Study leader Dr. Ronald Chervin, director of the University of Michigan's Sleep Disorders Center, said sleep apnea affects millions of adults -- most undiagnosed -- and puts them at higher risk for heart-related problems and daytime accidents.
The researchers used a sensitive "face mapping" technique usually used by surgeons, and a panel of independent appearance raters, to detect changes in 20 middle-aged apnea patients just a few months after they began using a system called CPAP to help them breathe better during sleep and overcome chronic sleepiness.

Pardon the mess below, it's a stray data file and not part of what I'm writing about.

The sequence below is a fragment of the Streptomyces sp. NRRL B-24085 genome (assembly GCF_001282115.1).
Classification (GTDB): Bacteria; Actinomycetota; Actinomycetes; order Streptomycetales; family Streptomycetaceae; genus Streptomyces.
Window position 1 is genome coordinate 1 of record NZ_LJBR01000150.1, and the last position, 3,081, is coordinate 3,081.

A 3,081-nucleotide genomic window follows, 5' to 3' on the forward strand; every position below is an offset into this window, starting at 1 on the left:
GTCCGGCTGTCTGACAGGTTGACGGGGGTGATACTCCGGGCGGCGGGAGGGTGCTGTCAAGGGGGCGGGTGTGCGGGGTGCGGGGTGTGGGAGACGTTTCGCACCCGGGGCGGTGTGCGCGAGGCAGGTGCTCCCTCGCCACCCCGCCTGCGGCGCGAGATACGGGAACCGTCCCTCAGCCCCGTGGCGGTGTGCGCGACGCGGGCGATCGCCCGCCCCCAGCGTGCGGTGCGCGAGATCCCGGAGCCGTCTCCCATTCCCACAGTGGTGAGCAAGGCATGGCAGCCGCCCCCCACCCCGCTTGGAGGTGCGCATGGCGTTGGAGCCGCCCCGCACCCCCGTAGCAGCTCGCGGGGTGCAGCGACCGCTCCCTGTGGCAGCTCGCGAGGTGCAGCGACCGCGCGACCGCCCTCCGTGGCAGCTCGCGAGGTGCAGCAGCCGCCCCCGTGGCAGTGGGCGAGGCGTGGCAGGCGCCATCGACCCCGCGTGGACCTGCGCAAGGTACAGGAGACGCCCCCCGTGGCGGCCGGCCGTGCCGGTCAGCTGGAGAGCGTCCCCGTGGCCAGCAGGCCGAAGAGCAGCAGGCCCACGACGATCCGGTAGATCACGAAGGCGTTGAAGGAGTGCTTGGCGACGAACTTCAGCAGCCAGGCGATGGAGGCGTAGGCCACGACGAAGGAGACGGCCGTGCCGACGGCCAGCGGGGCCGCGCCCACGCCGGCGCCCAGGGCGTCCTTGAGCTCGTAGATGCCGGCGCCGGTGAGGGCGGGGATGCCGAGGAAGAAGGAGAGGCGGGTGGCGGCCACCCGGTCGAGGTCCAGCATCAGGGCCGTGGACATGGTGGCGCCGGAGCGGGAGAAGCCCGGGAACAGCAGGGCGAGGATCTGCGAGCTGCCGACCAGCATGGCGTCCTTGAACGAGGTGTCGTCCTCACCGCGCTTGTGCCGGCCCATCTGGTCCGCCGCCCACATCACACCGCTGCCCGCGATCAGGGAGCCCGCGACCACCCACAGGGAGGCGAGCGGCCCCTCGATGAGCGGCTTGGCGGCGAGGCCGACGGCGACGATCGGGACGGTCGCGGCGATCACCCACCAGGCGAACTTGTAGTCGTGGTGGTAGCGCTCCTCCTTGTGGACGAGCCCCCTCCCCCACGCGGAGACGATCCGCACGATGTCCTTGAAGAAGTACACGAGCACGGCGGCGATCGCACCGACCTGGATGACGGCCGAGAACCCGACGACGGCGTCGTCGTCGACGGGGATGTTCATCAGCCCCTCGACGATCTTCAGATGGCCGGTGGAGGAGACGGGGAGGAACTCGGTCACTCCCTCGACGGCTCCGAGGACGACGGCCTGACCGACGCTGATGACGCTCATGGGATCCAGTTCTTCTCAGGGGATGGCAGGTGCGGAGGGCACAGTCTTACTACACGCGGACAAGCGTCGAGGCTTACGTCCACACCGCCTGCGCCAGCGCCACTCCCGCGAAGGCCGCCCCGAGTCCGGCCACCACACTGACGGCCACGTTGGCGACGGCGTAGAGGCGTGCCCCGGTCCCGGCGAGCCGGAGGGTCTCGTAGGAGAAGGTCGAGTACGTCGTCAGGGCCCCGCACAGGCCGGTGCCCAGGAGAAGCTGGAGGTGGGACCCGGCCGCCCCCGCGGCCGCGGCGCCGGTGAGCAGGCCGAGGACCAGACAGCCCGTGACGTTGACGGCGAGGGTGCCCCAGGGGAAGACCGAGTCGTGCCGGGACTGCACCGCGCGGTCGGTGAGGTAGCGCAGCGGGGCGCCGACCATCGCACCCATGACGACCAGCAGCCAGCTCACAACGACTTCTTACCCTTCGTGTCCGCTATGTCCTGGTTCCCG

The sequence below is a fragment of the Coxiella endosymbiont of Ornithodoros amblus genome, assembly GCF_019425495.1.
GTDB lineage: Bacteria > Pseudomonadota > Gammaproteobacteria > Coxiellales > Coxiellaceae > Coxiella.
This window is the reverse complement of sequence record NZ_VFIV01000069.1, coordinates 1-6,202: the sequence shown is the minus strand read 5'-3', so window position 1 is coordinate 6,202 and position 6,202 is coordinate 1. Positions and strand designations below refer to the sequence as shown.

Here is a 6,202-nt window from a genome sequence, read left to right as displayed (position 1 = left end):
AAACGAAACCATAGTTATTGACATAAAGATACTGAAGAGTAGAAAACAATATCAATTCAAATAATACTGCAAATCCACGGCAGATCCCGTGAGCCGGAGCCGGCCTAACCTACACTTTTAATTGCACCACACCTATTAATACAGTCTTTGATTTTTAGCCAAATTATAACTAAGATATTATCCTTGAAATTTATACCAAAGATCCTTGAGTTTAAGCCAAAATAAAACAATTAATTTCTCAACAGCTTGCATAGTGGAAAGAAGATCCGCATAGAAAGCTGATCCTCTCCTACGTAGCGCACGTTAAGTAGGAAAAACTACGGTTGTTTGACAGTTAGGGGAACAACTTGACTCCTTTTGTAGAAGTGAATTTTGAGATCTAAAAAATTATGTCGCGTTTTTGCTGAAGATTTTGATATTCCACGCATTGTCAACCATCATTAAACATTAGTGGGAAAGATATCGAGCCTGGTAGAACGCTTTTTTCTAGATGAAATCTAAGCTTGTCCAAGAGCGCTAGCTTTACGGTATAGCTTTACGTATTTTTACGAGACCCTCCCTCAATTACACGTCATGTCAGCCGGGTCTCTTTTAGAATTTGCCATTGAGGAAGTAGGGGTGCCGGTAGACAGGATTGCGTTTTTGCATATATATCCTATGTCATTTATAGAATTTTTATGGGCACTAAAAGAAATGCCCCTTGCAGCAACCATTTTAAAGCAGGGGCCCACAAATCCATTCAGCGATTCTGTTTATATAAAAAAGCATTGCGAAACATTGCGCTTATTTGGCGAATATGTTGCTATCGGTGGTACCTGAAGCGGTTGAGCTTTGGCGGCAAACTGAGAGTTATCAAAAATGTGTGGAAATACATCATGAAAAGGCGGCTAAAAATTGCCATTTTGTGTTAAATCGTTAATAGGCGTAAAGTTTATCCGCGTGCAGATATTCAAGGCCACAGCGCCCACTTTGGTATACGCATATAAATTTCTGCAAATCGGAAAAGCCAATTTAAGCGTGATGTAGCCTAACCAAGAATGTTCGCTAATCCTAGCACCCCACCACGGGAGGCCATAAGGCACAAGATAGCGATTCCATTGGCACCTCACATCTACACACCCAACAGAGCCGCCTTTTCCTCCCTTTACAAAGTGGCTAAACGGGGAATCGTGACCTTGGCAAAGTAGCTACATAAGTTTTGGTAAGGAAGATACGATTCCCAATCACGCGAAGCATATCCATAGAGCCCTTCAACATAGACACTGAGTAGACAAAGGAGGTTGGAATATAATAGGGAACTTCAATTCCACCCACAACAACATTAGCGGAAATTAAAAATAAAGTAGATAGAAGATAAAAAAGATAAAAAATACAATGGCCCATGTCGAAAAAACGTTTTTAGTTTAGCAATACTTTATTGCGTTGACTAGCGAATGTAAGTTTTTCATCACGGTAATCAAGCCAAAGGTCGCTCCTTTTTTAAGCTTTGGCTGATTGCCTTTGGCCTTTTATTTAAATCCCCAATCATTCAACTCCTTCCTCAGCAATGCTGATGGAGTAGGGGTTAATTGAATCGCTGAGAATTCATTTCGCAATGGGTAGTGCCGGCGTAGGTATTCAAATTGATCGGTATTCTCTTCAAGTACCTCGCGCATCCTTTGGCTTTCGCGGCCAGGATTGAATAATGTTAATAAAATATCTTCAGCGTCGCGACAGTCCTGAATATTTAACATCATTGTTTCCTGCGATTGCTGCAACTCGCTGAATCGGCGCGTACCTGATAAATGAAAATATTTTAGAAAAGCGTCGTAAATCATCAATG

CPAP users must wear a breathing mask in bed while sleeping. CPAP is known to stop snoring, improve daytime alertness and reduce blood pressure, Chervin said.
The research needs to be confirmed by larger studies, but the findings might eventually give apnea patients even more reason to stick with CPAP treatment, Chervin said.
"The common lore, that people 'look sleepy' because they are sleepy, and that they have puffy eyes with dark circles under them, drives people to spend untold dollars on home remedies," Chervin said.
"We perceived that our CPAP patients often looked better, or reported that they'd been told they looked better, after treatment. But no one has ever actually studied this."
The study was published in the Journal of Clinical Sleep Medicine.